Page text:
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Nepalese Man Climbs 14 Mountains in 6 Months

Shishapangma, China —(Map)

Nirmal “Nims” Purja has just set several world records after completing a mountain climbing challenge he set for himself: climbing the world’s 14 highest mountains in less than seven months.

Mr. Purja was born in Nepal, in the Himalayas, the world’s highest mountain range. Though he was born a mile (1,600 meters) above sea level, he didn’t climb any serious mountains until he was 29.

Nims Purja at the top of Nanga Parbat.
Nirmal “Nims” Purja has just set several world records after completing a mountain climbing challenge he set for himself: climbing the world’s 14 highest mountains in less than seven months. The picture shows Mr. Purja at the top of Nanga Parbat.
(Source: Nirmal ‘Nims’ Purja, Bremont Project Possible.)

But Mr. Purja, now 36, was trained to be tough. He served in the special forces of the British Navy, where he had special training for fighting in extremely cold weather. In 2018, he quit as a soldier to follow his mountain climbing dream.

There are only 14 mountains in the world that are higher than 8,000 meters (5 miles). Mr. Purja had already climbed several of them. His new goal was to climb all of them – in less than seven months.

Nims Purja at the top of Everest.
There are only 14 mountains in the world that are higher than 8,000 meters (5 miles). Mr. Purja had already climbed several of them. His new goal was to climb all of them. The picture shows Mr. Purja at the top of Mount Everest, a mountain he first climbed in 2016.
(Source: Nirmal ‘Nims’ Purja, Bremont Project Possible.)

Other people had climbed the 14 mountains before. But the fastest anyone had ever done it was when Kim Chang-ho of South Korea completed the 14 climbs in 2013. It took him seven years, 10 months and six days.

Mr. Purja named his challenge “Project Possible”. He began on April 23, by climbing Annapurna in Nepal. By May 24, he had summited (gotten to the top of) six mountains higher than 8,000 meters in Nepal.

Nims Purja at the top of Annapurna in Nepal.
Mr. Purja named his challenge “Project Possible”. He began on April 23, by climbing Annapurna (above) in Nepal. By May 24, he had summited (gotten to the top of) six mountains higher than 8,000 meters in Nepal.
(Source: Nirmal ‘Nims’ Purja, Bremont Project Possible.)

In July, Mr. Purja completed five more climbs in Pakistan, bringing his total to 11. When he climbed, Mr. Purja worked with a small group of other climbers, all from Nepal.

At the top of these mountains, the air is very thin. There isn’t much oxygen to breathe. So Mr. Purja and his group brought extra oxygen. Not all hikers bring extra oxygen. For Mr. Purja, the decision was about safety. And it was good that he had the oxygen. During his climbs, he wound up rescuing four other climbers.

Nims Purja and some of his team members at the top of Nanga Parbat in Pakistan.
In July, Mr. Purja completed five more climbs in Pakistan, bringing his total to 11. When he climbed, Mr. Purja worked with a small group of other climbers, all from Nepal. The picture shows Mr. Purja and some of his team members at the top of Nanga Parbat in Pakistan.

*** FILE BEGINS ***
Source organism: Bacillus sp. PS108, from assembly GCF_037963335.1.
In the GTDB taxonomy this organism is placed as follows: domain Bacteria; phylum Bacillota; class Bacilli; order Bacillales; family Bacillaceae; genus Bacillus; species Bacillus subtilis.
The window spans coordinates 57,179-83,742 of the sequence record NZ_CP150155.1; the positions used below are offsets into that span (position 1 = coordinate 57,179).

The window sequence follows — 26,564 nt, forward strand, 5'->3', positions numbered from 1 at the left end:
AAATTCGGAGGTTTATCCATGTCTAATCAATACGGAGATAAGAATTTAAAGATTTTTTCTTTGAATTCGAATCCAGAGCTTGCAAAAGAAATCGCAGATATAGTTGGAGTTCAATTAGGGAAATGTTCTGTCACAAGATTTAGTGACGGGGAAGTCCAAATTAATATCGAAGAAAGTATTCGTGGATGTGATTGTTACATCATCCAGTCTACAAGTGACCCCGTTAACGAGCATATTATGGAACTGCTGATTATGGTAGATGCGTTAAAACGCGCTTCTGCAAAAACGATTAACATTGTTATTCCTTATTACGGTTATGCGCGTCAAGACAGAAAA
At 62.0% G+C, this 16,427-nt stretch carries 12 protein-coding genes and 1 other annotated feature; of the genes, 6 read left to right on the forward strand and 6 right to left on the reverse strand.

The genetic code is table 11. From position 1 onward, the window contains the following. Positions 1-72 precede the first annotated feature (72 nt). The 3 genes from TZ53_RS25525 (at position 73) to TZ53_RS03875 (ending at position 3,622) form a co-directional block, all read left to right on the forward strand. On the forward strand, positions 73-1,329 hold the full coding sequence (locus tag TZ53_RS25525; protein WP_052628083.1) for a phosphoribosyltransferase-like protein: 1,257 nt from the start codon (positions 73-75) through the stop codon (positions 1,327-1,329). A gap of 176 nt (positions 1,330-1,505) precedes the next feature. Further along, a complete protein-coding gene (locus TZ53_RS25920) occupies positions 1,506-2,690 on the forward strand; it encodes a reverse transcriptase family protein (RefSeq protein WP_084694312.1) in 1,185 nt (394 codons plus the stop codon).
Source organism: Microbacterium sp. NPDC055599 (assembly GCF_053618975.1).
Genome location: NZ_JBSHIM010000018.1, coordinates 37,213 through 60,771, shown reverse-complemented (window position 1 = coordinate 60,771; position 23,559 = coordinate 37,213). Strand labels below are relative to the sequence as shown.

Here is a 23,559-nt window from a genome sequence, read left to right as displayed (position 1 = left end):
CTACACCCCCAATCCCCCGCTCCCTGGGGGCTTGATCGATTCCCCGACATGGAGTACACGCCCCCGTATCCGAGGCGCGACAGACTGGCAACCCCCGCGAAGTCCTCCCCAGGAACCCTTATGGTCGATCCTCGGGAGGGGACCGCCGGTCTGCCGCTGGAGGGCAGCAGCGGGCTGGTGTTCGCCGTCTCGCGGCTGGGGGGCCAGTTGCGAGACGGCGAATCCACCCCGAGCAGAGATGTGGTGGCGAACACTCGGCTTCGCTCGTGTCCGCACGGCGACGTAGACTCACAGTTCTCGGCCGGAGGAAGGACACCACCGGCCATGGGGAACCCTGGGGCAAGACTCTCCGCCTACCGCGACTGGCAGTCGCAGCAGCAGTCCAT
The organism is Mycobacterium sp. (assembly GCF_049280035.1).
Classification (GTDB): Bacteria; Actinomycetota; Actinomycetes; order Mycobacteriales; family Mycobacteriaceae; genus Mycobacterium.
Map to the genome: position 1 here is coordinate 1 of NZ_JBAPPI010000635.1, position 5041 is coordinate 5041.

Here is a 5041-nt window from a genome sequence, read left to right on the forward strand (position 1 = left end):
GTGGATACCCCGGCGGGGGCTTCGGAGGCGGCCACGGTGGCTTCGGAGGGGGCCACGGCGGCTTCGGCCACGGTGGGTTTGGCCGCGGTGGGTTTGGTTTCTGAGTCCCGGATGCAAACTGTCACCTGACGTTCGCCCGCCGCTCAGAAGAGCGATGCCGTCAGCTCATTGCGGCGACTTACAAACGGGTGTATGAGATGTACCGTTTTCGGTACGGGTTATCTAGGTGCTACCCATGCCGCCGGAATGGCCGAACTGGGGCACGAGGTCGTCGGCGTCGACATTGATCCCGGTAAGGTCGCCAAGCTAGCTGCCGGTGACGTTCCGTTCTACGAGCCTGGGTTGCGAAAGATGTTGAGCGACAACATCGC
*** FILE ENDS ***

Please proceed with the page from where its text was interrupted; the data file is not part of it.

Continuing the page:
(Source: Nirmal ‘Nims’ Purja, Bremont Project Possible.)

In late September, Mr. Purja climbed Cho Oyu in China and then Manaslu in Nepal. That brought him to 13 mountains, leaving only Shishapangma, in China.

There was just one problem: China wouldn’t let him climb Shishapangma. Mr. Purja struggled to convince China, but without luck. Finally, the government of Nepal asked the Chinese government to let Mr. Purja climb.

Shishapangma (left) from mountain flight, Nepal
The final mountain Mr. Purja needed to climb was Shishapangma, in China (at the left of the photo above). At first, China wouldn’t let him. Finally, the government of Nepal asked the Chinese government to let Mr. Purja climb and China agreed.
(Source: Swinelin [Public domain], via Wikimedia Commons.)

In mid-October, Mr. Purja got permission. On October 29, just a little more than six months after he started, Nims Purja had summited the 14th mountain, breaking the old record by over seven years.

Though Mr. Purja completed his challenge incredibly quickly, it wasn’t easy. During one day of climbing Shishapangma, for example, Mr. Purja and his team climbed for 15 hours straight. They had to deal with winds as fast as 47 miles per hour (75 kilometers per hour).

Nims Purja at the top of Shishapangma.
On October 29, just a little more than six months after he started, Nims Purja had summited the 14th mountain, breaking the old record by over seven years. The picture shows Mr. Purja at the top of Shishapangma.
(Source: Nirmal ‘Nims’ Purja, Bremont Project Possible.)

Mr. Purja believes his strong physical condition and his training as a soldier helped him. He hopes his efforts will inspire others.

“People are only limited by their imagination,” he says. “If you don’t dream, then you won’t do it.”


Mountains climbed by Nims Purja.

Mountain Country Date
Annapurna Nepal April 23
Dhaulagiri Nepal May 12
Kanchenjunga Nepal May15
Everest Nepal May 22
Lhotse Nepal May 22
Makalu Nepal May 24
Nanga Parbat Pakistan July 3
Gasherbrum 1 Pakistan July 15
Gasherbrum 2 Pakistan July 18
K2 Pakistan July 24
Broad Peak Pakistan July26
Cho Oyu China September 23
Manaslu Nepal September 27
Shishapangma China October 29

Shishapangma, China


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